This month’s Brainstorm asks what design changes must be made in order for wearables to become adopted by the general population (Brainstorm, page 24). The consensus?
Smaller, longer lasting batteries. While I don’t contest these answers, the reason that I don’t wear my Fitbit has nothing to do with its size or charging requirements – it was comfortable on my wrist, water-resistant, and since I charge my phone every night, I had no problem plugging in one more device.
My issue was that the wearble didn’t provide me with any real benefit. Although I quickly jumped on the bandwagon, as my dad and sister decided we would compete to see who could get the most steps on any given day (we are a wildly competitive family), the novelty soon wore off, and I removed my Fitbit for good.
What my Fitbit did tell me was that I really don’t walk that much some days (so is the life in a cubicle) and I really don’t sleep that soundly at night. But I knew these behaviors already.
The wearable just made it difficult to deny. Apparently walking to the coffee machine and back doesn’t force me up and around as much as I had hoped (even though it happens regularly, all day, because of the aforementioned sleep issues and general caffeine addiction).
My other qualm: It didn’t give me any credit for going to yoga but my dad racked up his steps by simply rocking in his La-Z-Boy. Needless to say, my dad still wears his, although he did take a short hiatus from the tech in a period of frustration, as he has less patience with the device’s charging time.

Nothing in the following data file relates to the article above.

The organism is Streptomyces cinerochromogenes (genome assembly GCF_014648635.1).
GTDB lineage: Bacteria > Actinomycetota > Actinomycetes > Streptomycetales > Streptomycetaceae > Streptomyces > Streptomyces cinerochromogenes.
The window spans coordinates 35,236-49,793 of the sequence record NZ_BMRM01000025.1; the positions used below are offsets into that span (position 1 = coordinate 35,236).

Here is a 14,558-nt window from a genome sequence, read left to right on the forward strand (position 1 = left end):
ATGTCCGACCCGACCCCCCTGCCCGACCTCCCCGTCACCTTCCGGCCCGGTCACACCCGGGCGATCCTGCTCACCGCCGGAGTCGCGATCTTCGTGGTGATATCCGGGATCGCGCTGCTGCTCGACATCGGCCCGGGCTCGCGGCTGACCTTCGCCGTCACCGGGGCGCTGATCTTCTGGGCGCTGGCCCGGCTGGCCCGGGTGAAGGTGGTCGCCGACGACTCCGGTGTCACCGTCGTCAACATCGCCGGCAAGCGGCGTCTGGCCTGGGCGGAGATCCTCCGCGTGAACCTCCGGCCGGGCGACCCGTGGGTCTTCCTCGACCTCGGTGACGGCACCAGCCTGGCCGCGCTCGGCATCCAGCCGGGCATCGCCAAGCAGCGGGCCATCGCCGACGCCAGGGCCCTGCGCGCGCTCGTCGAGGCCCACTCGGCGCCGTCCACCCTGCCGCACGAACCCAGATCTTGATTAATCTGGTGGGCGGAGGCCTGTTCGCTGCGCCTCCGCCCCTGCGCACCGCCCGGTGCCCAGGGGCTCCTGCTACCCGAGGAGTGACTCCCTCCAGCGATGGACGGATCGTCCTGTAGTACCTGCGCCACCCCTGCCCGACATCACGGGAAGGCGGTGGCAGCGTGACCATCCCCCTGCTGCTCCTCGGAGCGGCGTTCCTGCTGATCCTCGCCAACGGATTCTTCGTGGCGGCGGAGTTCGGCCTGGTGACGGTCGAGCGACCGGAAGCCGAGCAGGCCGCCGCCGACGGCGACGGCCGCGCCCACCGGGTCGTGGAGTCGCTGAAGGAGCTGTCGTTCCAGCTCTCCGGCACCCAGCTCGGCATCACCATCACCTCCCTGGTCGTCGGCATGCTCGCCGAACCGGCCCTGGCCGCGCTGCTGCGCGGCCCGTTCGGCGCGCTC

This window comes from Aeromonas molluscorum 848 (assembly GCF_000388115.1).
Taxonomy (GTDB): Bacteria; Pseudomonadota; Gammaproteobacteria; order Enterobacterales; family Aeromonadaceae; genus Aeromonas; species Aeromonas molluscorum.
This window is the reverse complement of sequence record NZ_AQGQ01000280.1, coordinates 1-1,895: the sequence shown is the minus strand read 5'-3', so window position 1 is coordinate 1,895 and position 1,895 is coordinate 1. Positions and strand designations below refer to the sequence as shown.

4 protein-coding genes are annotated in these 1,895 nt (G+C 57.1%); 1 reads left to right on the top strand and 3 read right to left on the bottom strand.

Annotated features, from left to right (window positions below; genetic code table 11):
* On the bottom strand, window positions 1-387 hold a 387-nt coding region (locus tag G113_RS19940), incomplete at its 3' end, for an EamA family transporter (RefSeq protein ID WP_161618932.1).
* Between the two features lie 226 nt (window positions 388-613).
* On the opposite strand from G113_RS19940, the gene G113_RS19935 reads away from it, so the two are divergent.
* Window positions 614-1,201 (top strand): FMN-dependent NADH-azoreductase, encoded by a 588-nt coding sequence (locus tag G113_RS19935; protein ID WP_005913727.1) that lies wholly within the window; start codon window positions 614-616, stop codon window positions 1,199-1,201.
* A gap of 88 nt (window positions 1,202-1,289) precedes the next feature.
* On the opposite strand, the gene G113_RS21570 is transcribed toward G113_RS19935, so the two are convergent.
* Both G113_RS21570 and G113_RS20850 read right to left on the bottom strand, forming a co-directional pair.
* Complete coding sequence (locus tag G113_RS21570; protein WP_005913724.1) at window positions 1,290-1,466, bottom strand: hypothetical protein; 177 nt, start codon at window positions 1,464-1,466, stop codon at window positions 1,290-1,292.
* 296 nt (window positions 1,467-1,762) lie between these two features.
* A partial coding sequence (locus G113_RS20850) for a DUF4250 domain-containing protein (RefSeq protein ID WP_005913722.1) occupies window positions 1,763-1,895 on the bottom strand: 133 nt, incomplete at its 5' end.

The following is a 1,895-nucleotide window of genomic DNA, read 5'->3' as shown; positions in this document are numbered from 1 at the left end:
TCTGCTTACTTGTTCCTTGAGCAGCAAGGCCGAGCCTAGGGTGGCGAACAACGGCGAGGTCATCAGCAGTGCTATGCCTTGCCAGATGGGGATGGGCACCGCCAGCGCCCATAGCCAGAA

According to a recent report by Pew Research Center, 83 percent of experts say wearable technology will have a “widespread and beneficial effect” on the public by 2025. While I don’t doubt the consensus, I don’t think this “beneficial effect” will be the ability to count how many steps we take in a given day.
Recently, I had to wear a Holter monitor, a medical device that continuously recorded my heart's rhythms for 24 hours (don’t worry, I am quite positive any issues stem from my aforementioned coffee consumption).
However, I was able to avoid a long stay in a hospital bed because of this technology. Although the technology is not new (Norman J. Holter invented telemetric cardiac monitoring in 1949) it is an example of where wearables have an opportunity to really improve quality of life.
The device let me go along about my day as normal, but it was very uncomfortable and bulky. Simple tape was still used to secure the electrodes to my skin – apparently some instances offer no high-tech solutions.
My issues with consumer wearables persist, and I remain hesitant about the many expert reports that predict our future. Yet any time I find myself feeling doubtful about impending technology, I remember that my grandfather grew up nothing during the Great Depression, and now he can FaceTime with his grandchildren on his new iPhone. That is pretty amazing.
What do you think? Will wearables change our lives for the better? Email me at Melissa.Fassbender@advantagemedia.com.
This blog originally appeared in the May 2015 print edition of PD&D.